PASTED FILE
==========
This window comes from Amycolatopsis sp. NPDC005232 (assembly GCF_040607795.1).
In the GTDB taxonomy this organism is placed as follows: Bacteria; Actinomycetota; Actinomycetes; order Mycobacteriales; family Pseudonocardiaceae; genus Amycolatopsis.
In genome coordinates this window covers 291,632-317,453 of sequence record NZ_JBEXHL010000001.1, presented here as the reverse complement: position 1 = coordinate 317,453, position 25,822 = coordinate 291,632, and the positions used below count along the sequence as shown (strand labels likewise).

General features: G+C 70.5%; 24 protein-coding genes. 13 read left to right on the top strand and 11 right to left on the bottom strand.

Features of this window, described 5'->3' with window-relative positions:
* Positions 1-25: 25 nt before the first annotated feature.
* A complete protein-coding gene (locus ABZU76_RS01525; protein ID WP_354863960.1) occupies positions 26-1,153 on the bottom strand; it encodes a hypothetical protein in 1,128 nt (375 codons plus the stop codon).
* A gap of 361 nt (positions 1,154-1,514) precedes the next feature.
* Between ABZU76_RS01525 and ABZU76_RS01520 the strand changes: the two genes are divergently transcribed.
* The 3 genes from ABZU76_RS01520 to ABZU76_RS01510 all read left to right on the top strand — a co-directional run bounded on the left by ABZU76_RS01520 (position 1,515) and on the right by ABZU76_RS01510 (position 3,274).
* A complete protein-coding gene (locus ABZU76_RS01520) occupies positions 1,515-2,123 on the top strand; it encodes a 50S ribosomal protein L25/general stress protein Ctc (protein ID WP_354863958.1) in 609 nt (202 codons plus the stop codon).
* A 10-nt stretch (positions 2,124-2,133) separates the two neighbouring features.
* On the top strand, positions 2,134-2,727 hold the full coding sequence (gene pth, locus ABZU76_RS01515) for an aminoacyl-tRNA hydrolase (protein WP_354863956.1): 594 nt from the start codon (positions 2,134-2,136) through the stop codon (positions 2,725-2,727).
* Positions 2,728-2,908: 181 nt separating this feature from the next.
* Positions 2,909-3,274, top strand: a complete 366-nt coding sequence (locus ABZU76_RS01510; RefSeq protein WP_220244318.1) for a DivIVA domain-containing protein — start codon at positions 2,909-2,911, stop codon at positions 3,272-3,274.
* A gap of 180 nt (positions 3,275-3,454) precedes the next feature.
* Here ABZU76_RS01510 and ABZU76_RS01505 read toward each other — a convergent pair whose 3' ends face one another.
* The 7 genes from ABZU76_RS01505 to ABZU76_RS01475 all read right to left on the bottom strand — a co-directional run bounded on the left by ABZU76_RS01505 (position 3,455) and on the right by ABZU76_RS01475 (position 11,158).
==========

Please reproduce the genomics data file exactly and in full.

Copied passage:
This window comes from Amycolatopsis sp. NPDC005232 (assembly GCF_040607795.1).
In the GTDB taxonomy this organism is placed as follows: Bacteria; Actinomycetota; Actinomycetes; order Mycobacteriales; family Pseudonocardiaceae; genus Amycolatopsis.
In genome coordinates this window covers 291,632-317,453 of sequence record NZ_JBEXHL010000001.1, presented here as the reverse complement: position 1 = coordinate 317,453, position 25,822 = coordinate 291,632, and the positions used below count along the sequence as shown (strand labels likewise).

General features: G+C 70.5%; 24 protein-coding genes. 13 read left to right on the top strand and 11 right to left on the bottom strand.

Features of this window, described 5'->3' with window-relative positions:
* Positions 1-25: 25 nt before the first annotated feature.
* A complete protein-coding gene (locus ABZU76_RS01525; protein ID WP_354863960.1) occupies positions 26-1,153 on the bottom strand; it encodes a hypothetical protein in 1,128 nt (375 codons plus the stop codon).
* A gap of 361 nt (positions 1,154-1,514) precedes the next feature.
* Between ABZU76_RS01525 and ABZU76_RS01520 the strand changes: the two genes are divergently transcribed.
* The 3 genes from ABZU76_RS01520 to ABZU76_RS01510 all read left to right on the top strand — a co-directional run bounded on the left by ABZU76_RS01520 (position 1,515) and on the right by ABZU76_RS01510 (position 3,274).
* A complete protein-coding gene (locus ABZU76_RS01520) occupies positions 1,515-2,123 on the top strand; it encodes a 50S ribosomal protein L25/general stress protein Ctc (protein ID WP_354863958.1) in 609 nt (202 codons plus the stop codon).
* A 10-nt stretch (positions 2,124-2,133) separates the two neighbouring features.
* On the top strand, positions 2,134-2,727 hold the full coding sequence (gene pth, locus ABZU76_RS01515) for an aminoacyl-tRNA hydrolase (protein WP_354863956.1): 594 nt from the start codon (positions 2,134-2,136) through the stop codon (positions 2,725-2,727).
* Positions 2,728-2,908: 181 nt separating this feature from the next.
* Positions 2,909-3,274, top strand: a complete 366-nt coding sequence (locus ABZU76_RS01510; RefSeq protein WP_220244318.1) for a DivIVA domain-containing protein — start codon at positions 2,909-2,911, stop codon at positions 3,272-3,274.
* A gap of 180 nt (positions 3,275-3,454) precedes the next feature.
* Here ABZU76_RS01510 and ABZU76_RS01505 read toward each other — a convergent pair whose 3' ends face one another.
* The 7 genes from ABZU76_RS01505 to ABZU76_RS01475 all read right to left on the bottom strand — a co-directional run bounded on the left by ABZU76_RS01505 (position 3,455) and on the right by ABZU76_RS01475 (position 11,158).